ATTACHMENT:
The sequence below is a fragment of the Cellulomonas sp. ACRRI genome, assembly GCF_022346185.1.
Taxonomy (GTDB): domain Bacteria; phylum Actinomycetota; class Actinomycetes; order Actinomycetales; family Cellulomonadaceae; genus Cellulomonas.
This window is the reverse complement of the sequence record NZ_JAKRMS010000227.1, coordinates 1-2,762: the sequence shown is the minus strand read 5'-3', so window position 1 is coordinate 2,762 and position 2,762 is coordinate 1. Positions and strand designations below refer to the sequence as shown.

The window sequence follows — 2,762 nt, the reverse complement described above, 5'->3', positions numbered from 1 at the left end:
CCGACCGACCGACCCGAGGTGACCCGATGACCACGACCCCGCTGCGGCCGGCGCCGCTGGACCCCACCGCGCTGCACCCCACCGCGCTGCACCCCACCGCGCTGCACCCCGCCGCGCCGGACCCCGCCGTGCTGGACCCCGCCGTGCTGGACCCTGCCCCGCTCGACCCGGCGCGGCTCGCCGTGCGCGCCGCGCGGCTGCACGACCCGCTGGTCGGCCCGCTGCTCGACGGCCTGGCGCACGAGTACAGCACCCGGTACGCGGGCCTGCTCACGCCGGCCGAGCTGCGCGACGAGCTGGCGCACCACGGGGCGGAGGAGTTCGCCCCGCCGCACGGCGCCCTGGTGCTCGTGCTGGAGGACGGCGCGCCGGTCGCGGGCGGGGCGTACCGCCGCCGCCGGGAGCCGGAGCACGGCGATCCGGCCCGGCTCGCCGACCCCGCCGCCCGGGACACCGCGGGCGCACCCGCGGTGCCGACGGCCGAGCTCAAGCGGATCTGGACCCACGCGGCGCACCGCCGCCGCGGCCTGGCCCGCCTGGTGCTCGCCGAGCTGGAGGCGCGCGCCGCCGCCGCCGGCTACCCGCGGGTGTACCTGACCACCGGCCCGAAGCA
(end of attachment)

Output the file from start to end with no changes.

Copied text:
The sequence below is a fragment of the Cellulomonas sp. ACRRI genome, assembly GCF_022346185.1.
Taxonomy (GTDB): domain Bacteria; phylum Actinomycetota; class Actinomycetes; order Actinomycetales; family Cellulomonadaceae; genus Cellulomonas.
This window is the reverse complement of the sequence record NZ_JAKRMS010000227.1, coordinates 1-2,762: the sequence shown is the minus strand read 5'-3', so window position 1 is coordinate 2,762 and position 2,762 is coordinate 1. Positions and strand designations below refer to the sequence as shown.

The window sequence follows — 2,762 nt, the reverse complement described above, 5'->3', positions numbered from 1 at the left end:
CCGACCGACCGACCCGAGGTGACCCGATGACCACGACCCCGCTGCGGCCGGCGCCGCTGGACCCCACCGCGCTGCACCCCACCGCGCTGCACCCCACCGCGCTGCACCCCGCCGCGCCGGACCCCGCCGTGCTGGACCCCGCCGTGCTGGACCCTGCCCCGCTCGACCCGGCGCGGCTCGCCGTGCGCGCCGCGCGGCTGCACGACCCGCTGGTCGGCCCGCTGCTCGACGGCCTGGCGCACGAGTACAGCACCCGGTACGCGGGCCTGCTCACGCCGGCCGAGCTGCGCGACGAGCTGGCGCACCACGGGGCGGAGGAGTTCGCCCCGCCGCACGGCGCCCTGGTGCTCGTGCTGGAGGACGGCGCGCCGGTCGCGGGCGGGGCGTACCGCCGCCGCCGGGAGCCGGAGCACGGCGATCCGGCCCGGCTCGCCGACCCCGCCGCCCGGGACACCGCGGGCGCACCCGCGGTGCCGACGGCCGAGCTCAAGCGGATCTGGACCCACGCGGCGCACCGCCGCCGCGGCCTGGCCCGCCTGGTGCTCGCCGAGCTGGAGGCGCGCGCCGCCGCCGCCGGCTACCCGCGGGTGTACCTGACCACCGGCCCGAAGCA